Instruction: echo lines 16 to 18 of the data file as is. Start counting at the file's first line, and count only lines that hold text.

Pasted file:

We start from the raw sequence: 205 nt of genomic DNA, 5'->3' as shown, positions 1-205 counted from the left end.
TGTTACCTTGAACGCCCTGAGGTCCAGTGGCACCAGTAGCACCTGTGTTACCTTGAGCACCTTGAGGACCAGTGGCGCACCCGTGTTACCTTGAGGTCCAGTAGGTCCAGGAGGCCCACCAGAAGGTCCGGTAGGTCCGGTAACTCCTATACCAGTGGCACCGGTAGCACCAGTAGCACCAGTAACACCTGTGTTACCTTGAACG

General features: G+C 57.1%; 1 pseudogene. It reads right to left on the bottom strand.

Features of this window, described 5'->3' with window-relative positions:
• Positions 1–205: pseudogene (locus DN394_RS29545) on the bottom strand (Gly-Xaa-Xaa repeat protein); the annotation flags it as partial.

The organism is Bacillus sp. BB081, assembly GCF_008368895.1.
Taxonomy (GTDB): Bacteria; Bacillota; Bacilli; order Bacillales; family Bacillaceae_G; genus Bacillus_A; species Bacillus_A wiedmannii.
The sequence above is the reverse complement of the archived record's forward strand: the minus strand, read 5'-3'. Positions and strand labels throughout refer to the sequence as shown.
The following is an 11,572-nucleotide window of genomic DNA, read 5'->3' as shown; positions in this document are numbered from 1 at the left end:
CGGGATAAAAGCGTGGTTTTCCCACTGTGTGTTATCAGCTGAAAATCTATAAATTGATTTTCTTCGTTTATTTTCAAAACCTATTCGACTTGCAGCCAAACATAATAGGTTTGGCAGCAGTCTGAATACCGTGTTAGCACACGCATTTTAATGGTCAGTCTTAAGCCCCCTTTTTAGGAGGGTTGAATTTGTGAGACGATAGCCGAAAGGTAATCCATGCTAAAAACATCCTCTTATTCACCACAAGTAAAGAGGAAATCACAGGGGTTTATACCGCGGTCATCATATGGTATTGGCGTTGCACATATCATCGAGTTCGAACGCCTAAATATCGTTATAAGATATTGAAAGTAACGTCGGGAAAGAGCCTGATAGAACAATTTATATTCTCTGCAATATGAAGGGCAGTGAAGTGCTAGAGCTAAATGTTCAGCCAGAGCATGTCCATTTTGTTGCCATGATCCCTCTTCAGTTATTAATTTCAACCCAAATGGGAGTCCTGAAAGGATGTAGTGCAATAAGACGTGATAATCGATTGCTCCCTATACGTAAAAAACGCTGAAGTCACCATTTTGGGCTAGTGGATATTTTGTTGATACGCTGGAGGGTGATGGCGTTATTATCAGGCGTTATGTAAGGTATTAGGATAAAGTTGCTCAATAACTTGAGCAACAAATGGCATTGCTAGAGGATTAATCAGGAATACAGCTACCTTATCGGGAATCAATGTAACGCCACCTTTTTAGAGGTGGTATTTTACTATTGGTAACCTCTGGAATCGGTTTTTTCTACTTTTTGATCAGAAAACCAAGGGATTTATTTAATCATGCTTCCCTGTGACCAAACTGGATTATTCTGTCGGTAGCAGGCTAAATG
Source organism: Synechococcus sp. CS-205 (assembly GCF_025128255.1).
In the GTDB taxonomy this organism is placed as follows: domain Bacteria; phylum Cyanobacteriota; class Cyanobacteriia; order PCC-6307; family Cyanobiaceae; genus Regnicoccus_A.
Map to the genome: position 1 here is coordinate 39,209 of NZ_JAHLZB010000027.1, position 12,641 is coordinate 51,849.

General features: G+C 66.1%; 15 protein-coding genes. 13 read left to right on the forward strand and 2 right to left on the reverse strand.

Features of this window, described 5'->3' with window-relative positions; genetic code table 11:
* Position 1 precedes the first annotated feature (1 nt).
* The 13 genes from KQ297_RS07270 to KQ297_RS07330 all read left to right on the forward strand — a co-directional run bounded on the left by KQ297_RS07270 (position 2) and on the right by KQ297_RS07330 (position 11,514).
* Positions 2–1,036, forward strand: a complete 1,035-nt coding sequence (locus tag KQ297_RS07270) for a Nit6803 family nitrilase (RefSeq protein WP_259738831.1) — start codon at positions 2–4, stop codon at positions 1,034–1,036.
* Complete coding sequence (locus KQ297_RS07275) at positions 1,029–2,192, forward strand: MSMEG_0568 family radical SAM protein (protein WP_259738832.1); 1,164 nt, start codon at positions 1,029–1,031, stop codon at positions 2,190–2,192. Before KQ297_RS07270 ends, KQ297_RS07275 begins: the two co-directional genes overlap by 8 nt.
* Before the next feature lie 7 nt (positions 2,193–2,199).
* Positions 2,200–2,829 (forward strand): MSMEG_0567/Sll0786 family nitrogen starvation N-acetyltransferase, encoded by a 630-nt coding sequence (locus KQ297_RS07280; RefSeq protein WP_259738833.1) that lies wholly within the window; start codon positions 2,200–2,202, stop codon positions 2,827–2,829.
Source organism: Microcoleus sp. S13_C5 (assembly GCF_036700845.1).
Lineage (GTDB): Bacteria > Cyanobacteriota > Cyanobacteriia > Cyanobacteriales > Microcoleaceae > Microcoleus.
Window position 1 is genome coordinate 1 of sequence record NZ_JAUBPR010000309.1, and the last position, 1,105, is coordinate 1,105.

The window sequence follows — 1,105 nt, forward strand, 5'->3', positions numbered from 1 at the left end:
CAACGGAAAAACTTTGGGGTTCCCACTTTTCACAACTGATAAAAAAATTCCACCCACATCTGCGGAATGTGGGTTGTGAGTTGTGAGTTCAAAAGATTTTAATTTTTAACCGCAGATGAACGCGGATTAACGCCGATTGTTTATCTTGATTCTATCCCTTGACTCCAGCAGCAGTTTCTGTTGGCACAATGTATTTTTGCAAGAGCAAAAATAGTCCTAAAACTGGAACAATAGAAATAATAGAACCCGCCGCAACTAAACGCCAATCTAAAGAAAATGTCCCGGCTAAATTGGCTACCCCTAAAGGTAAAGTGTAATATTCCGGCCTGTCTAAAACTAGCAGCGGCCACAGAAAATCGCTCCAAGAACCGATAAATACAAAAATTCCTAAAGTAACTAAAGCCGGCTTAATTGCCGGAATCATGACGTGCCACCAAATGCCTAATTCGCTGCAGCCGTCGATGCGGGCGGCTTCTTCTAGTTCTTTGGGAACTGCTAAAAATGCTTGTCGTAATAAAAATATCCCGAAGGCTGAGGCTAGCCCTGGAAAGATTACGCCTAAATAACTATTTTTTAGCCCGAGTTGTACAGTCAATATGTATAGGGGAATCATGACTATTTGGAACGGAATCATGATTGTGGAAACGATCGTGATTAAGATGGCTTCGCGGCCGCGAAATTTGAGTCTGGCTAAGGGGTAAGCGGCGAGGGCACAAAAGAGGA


* Position 1 precedes the first annotated feature (1 nt).
* The 13 genes from KQ297_RS07270 to KQ297_RS07330 all read left to right on the forward strand — a co-directional run bounded on the left by KQ297_RS07270 (position 2) and on the right by KQ297_RS07330 (position 11,514).
* Positions 2–1,036, forward strand: a complete 1,035-nt coding sequence (locus tag KQ297_RS07270) for a Nit6803 family nitrilase (RefSeq protein WP_259738831.1) — start codon at positions 2–4, stop codon at positions 1,034–1,036.